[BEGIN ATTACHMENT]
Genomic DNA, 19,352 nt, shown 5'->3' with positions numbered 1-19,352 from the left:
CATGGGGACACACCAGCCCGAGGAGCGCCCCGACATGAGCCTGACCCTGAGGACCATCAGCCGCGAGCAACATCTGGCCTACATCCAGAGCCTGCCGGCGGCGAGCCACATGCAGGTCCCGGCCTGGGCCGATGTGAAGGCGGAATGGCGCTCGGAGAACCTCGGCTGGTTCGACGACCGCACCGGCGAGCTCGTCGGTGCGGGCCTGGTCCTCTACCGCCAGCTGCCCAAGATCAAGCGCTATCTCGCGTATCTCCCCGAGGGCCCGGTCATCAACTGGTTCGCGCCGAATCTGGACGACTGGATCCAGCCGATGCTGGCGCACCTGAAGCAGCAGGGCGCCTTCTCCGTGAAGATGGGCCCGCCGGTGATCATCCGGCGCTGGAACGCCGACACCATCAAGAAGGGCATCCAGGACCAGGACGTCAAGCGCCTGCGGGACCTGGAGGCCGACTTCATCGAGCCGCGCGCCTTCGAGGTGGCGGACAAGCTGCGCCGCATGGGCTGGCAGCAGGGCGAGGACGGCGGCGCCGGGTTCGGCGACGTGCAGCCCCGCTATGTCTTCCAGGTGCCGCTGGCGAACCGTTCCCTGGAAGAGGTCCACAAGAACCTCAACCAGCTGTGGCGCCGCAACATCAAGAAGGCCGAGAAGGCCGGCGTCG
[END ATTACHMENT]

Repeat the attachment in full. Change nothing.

Genomic DNA, 19,352 nt, shown 5'->3' with positions numbered 1-19,352 from the left:
CATGGGGACACACCAGCCCGAGGAGCGCCCCGACATGAGCCTGACCCTGAGGACCATCAGCCGCGAGCAACATCTGGCCTACATCCAGAGCCTGCCGGCGGCGAGCCACATGCAGGTCCCGGCCTGGGCCGATGTGAAGGCGGAATGGCGCTCGGAGAACCTCGGCTGGTTCGACGACCGCACCGGCGAGCTCGTCGGTGCGGGCCTGGTCCTCTACCGCCAGCTGCCCAAGATCAAGCGCTATCTCGCGTATCTCCCCGAGGGCCCGGTCATCAACTGGTTCGCGCCGAATCTGGACGACTGGATCCAGCCGATGCTGGCGCACCTGAAGCAGCAGGGCGCCTTCTCCGTGAAGATGGGCCCGCCGGTGATCATCCGGCGCTGGAACGCCGACACCATCAAGAAGGGCATCCAGGACCAGGACGTCAAGCGCCTGCGGGACCTGGAGGCCGACTTCATCGAGCCGCGCGCCTTCGAGGTGGCGGACAAGCTGCGCCGCATGGGCTGGCAGCAGGGCGAGGACGGCGGCGCCGGGTTCGGCGACGTGCAGCCCCGCTATGTCTTCCAGGTGCCGCTGGCGAACCGTTCCCTGGAAGAGGTCCACAAGAACCTCAACCAGCTGTGGCGCCGCAACATCAAGAAGGCCGAGAAGGCCGGCGTCG